There’s no such thing as a free lunch. Somehow, someway, you’re paying for that sandwich. Just maybe not in the way you’d think.
That’s according to Chris Anderson’s latest book, “Free: The Future of a Radical Price” (Hyperion; $26.99). The book, along with its road map to “free” economics in the digital age, is generating a lot of buzz (and a little controversy) in media circles.
Anderson is enamored with free. That’s why he’s distributing his book at no charge via Google Books, Scribd, iTunes and Kindle. That’s why he wrote it using Google Docs and a Firefox Web browser. “Everything else I do on this computer is free, from my email to my Twitter feeds,” he writes in the book’s prologue. “Even the wireless access is free, thanks to the coffee shop I’m sitting in.”
Anderson, editor of Wired magazine and author of “The Long Tail,” takes a valiant stab at explaining some of the 21st century’s more puzzling contradictions. For instance: How do Google and Linux make money giving stuff away?
The answer isn’t so tough, Anderson writes. Why do you think you get the cell phone free when you sign up for a two-year service contract? In other words, Google, Linux and a myriad of other “free” companies aren’t selling email or operating systems. They’re selling ads, technical support, premium services, customer demographic information — sometimes even something as trivial as T-shirts.
Free is the right price, Anderson writes. And it’s made possible by the rapidly shrinking cost of certain technologies, such as digital storage and transmission capacity. He argues that free is the natural state of an information economy. And strategies for profitability in information-based industries have to recognize and revolve around that key principle.
“You can make money from free,” Anderson writes. “People will pay to save time. People will pay to lower risk. People will pay for things they love. People will pay for status. People will pay if you make them (once they’re hooked)… Free opens doors, reaching new consumers. It doesn’t mean you can’t charge some of them.”
Free seems to be working for Anderson. Despite no-cost online distribution, his book is expected to debut on the New York Times’ nonfiction bestseller list. That could be because Anderson resisted the urge to delve too deep into the swamp of Internet economics, and instead came up with a book that’s a quick read, well phrased and full of strikingly insightful yet accessible insights into the inner-workings of a counter-intuitive business model.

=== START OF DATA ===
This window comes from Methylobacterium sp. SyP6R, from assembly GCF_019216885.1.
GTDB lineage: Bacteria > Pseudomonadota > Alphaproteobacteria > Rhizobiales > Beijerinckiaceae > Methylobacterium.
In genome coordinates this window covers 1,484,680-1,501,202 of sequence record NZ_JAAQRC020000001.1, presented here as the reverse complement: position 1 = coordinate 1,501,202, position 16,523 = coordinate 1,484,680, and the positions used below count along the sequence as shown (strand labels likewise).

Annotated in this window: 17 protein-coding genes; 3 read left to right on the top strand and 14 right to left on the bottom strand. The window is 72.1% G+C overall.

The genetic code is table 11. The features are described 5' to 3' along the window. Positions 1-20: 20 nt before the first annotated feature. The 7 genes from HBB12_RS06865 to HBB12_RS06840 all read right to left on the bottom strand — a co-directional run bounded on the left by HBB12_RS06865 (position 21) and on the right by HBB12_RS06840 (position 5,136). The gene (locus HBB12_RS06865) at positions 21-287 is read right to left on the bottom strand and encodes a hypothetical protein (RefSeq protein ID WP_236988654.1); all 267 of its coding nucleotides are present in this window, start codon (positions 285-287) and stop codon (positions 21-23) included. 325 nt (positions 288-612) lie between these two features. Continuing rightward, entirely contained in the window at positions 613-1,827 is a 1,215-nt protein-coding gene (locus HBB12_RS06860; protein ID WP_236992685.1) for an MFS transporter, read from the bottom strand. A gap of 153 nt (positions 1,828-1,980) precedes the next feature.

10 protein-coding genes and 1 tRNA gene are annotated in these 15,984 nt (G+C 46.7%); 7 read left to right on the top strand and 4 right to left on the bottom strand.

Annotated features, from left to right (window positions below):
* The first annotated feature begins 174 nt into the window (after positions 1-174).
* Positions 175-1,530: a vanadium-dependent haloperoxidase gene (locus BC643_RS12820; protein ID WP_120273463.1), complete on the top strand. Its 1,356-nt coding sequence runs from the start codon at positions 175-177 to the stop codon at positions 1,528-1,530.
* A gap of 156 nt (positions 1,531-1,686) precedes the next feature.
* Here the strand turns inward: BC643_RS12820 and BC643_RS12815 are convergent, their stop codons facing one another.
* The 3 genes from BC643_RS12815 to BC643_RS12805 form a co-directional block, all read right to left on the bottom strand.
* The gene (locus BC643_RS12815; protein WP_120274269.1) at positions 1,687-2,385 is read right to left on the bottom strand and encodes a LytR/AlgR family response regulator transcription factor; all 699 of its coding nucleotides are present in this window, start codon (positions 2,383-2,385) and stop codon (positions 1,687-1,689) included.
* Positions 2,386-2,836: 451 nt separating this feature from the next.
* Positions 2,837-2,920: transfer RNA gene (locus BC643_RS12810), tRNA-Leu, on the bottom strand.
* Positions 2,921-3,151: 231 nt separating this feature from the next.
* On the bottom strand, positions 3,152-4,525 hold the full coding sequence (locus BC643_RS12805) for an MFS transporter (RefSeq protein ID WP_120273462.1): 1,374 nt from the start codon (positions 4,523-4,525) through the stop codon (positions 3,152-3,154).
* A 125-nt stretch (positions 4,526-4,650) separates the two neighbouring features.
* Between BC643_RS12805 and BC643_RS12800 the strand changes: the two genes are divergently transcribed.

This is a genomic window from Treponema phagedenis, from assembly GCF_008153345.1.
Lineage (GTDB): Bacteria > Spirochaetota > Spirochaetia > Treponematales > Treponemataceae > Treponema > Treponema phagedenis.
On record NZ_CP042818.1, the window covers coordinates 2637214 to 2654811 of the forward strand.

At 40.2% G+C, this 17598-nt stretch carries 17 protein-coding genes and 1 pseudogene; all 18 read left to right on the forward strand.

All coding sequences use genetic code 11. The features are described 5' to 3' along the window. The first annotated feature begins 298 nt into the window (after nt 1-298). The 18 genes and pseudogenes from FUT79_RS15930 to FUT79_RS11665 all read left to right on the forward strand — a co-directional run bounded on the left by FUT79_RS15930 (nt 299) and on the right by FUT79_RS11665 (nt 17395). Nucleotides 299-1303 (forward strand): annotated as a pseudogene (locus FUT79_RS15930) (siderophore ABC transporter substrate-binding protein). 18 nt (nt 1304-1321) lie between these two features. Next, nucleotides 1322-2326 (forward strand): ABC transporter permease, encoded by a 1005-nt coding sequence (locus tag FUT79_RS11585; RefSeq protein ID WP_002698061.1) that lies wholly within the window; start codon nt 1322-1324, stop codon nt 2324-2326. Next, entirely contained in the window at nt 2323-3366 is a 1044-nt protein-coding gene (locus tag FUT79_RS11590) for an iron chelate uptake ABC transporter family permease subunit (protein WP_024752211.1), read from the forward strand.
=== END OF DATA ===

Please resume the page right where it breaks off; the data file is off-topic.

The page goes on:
That seems to be enough for most readers. But not everyone is applauding just yet.
The reaction from Anderson’s media-industry peers is more muted. In fact, their response has been the literary equivalent to raising an eyebrow and saying, “Why’d it take you 250 pages to tell us that?” For some, the collective yawn didn’t stem from rudeness, or even from boredom. It’s just that some see “Free” like a fistful of spaghetti stuck to the kitchen wall. It’s overdone. It was overdone a while ago. And every cook in the kitchen knows it.
News Corp. Executive Vice President Jeremy Philips took a few swipes at the book in a Wall Street Journal opinion piece earlier this month, saying “the overall substance of ‘Free’ is considerably less contentious than one might expect.”
Philips added: “In keeping with the ‘big new idea’ genre, Mr. Anderson strains to sound provocative, at times, but flirts instead with absurdity. He says, for instance, that ‘if it’s digital, sooner or later it’s going to be free.’ But his views are more nuanced than such sound bites suggest.”�
Anderson’s harshest critic turned out to be journalist Malcolm Gladwell, who took on “Free” in a knock-down-drag-out New Yorker article earlier this month.
“His advice is pithy, his tone uncompromising, and his subject matter perfectly timed for a moment when old-line content providers are desperate for answers,” Gladwell wrote. He then opines that Anderson is elevating the motives of large corporations like Amazon to the level of philosophical principle, and wonders if he means “the New York Times should be staffed by volunteers, like Meals on Wheels.”
Some might dismiss those criticisms as the frustrated grumblings of someone who made a good living from an increasingly obsolete business model, but reality doesn’t allow cut-and-dried generalizations. Gladwell’s assertion that “there are no iron laws” in the digital age makes sense, especially when coupled with evidence that paid content is thriving in some online industries.
Still, Anderson makes a strong case for free as an economic model, and while his book does dabble in “philosophical principle,” it’s rooted in a common-sense assumption that makes thumbing your nose a little harder: Free isn’t really free at all.
Anderson talked Wednesday with MCDM student Ross Reynolds on KUOW’s The Conversation. Listen here.